On the Mend and Making Amends: The Step Nine Struggle

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Making amends can be incredibly difficult and uncomfortable. How do we navigate potentially opening old wounds with old friends and family members? For many, this step can seem counterintuitive to growth in recovery. However, it is a necessary part of the process of working the steps. Step Nine allows us to let go of our past transgressions while also working to mend old relationships and provide closure for ourselves and the people we harmed while in active addiction.

Breaking Down Step Nine

According to the Big Book, Step Nine is defined as the following “Make direct amends to such people wherever possible, except when to do so would injure them or others.” So, we’ve made our list, checked it twice, and now we need to make amends with those that we can. This step is particularly distressing for many people. Reliving our past harms might give rise to harsh situations and the potential for even harsher words. Many people find that Step Nine often triggers such intense episodes that relapse becomes an overwhelming concern. Motivational speaker and addict Jason Wahler writes, “many recovering individuals have relapsed when they allowed their fears to keep them from doing Step Nine. Dr. Bob, one of our founders, could not stay sober until he went around town and made amends to all those he had hurt.”

So, while Step Nine may be the hardest step for many people, it is still one that must be completed. In doing so, we shore up all those anchors that we left behind while we were in active addiction.

The “Three R’s” of Step Nine

Making amends requires us to be active in recovery through our motives and mindset. In order to forgive ourselves completely and grow in our recovery, we must do more than just abstain from drugs and/or alcohol.

Step Nine can be broken down into the three R’s of making amends: restoration, resolution, and restitution.

When we think about restoration in Step Nine, it is important to remember that we are talking about restoring who we are as people. Step Nine is not just about making amends to others; it is also about making amends to ourselves. We are working to restore our reputations and relationships in order to build a long-lasting recovery. This requires a certain amount of self-love and patience.

Resolutions require us to solve problems that may have been festering while we were in active addiction. These can come in the form of internal struggles as well as external struggles with others. Searching for solutions to past problems requires patience with yourself!

Restitution requires us to make our transgressions whole either in the literal, tangible sense (returning a stolen item, for example) or in the abstract. These three components require self-love, patience, and an understanding that, while all of these tasks may seem difficult, they are necessary for long-lasting recovery. Facing these difficult interactions head-on can be distressing for many people, especially if they haven’t considered their transgressions in a long time.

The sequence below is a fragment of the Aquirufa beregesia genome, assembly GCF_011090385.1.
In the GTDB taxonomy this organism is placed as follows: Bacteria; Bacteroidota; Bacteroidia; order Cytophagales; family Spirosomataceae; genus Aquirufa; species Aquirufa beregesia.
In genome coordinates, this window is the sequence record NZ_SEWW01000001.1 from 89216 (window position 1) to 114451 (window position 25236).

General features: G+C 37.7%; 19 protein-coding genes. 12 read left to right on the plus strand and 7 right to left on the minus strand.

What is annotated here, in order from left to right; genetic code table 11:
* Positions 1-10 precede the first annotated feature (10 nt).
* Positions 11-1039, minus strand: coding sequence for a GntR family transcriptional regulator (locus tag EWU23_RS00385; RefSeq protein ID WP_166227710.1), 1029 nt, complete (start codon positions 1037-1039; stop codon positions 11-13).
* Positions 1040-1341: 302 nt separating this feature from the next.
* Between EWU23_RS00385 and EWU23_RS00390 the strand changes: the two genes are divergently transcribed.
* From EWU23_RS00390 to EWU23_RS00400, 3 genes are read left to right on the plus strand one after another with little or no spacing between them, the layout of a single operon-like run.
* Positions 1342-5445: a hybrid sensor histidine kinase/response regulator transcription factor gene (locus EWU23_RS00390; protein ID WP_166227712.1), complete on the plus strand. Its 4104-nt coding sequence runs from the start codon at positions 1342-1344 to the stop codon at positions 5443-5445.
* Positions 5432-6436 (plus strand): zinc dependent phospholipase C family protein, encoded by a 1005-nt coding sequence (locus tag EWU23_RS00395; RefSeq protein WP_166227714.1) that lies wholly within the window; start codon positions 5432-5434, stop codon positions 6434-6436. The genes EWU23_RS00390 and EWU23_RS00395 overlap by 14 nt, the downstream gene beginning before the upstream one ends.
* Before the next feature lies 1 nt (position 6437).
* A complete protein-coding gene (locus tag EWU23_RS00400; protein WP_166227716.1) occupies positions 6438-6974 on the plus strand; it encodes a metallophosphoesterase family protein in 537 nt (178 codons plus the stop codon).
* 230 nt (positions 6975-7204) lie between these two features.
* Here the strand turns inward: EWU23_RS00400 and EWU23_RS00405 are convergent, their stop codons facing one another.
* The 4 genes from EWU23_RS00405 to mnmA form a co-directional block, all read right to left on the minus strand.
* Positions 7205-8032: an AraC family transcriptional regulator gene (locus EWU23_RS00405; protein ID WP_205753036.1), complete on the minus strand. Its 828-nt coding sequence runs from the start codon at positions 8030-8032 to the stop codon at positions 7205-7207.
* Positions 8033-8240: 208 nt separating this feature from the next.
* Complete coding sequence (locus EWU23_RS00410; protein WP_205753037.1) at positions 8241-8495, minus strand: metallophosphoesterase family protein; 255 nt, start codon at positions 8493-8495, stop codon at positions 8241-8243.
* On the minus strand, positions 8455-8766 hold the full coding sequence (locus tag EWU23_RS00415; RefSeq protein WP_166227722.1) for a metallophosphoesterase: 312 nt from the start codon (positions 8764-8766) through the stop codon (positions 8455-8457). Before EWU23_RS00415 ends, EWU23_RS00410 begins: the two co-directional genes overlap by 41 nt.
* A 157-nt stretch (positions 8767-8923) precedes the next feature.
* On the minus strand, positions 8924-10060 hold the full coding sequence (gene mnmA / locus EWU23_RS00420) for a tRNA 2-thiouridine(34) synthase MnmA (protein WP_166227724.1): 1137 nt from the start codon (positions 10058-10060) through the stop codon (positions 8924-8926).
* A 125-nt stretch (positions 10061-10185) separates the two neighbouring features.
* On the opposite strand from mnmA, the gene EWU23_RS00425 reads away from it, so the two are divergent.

Present Recovery in Past Regrets

Drudging up problems and transgressions that we may feel have been long forgotten or have faded with the passage of time can be extremely difficult. Over the course of our work through the 12 steps, we do a lot of self-restoration, self-care, and put in a lot of effort to better understand ourselves in general. Step Nine requires us to externalize these lessons in forgiveness and patience and offer the rewards we have reaped from our personal growth as gifts to those we may have wronged. Step Nine is not an exercise in narcissistic hubris or ego, and we mustn’t think of this process as such. It is a necessary exercise in recovery, humility, and forgiveness.

As addicts, our past lives are likely full of regrets, mistakes, and transgressions. Righting the wrongs that we can manage is a fundamental part of our present and future recovery, even if it requires digging into the past. The struggles with Step Nine are universal. This is why we stay in meetings and work to establish an understanding of this step with our fellow addicts.

Harm Reduction and Forgiveness 

Knowing when to make amends and who to make them to can be a herculean task in and of itself. For example, if the person you are making amends to doesn’t even know about your past misdeeds, and informing them of these transgressions would cause them more harm, it may be best to go down your list to the next person. Our amends must be handled on an individual basis; there is no one size fits all approach to making amends.

For many people in recovery, Step Nine is the most difficult of the 12 steps. We may feel like we are doing more harm than good by stirring up the past. As we make our lists, the anxiety and dread may cause us to relapse or lash out in other ways. Building long-lasting recovery is taxing to many of us, but we are capable of it and so much more! At Jaywalker Lodge, we specialize in helping men who have struggled to achieve long-lasting recovery find sobriety. Our four-phase program combines group therapy, inpatient stays, outpatient aftercare, and individualized care that all combine to make a plan that allows men to get sober and stay sober. Recovery is a lifelong struggle, and we at Jaywalker Lodge are here to ease some of that suffering. If you or someone you know is struggling with their recovery, please do not hesitate to reach out to us at (866) 529-9255.

author avatar
Stefan Bate, MA, LAC, CCTP Chief Clinical Officer
Stefan Bate, BA, MA, LAC holds a Master's Degree in Applied Psychology from Regis University and is a Licensed Addiction Counselor in the state of Colorado. Stefan has wide-ranging experience in the field of addiction recovery including: working as a recovery coach, therapist, and program director.

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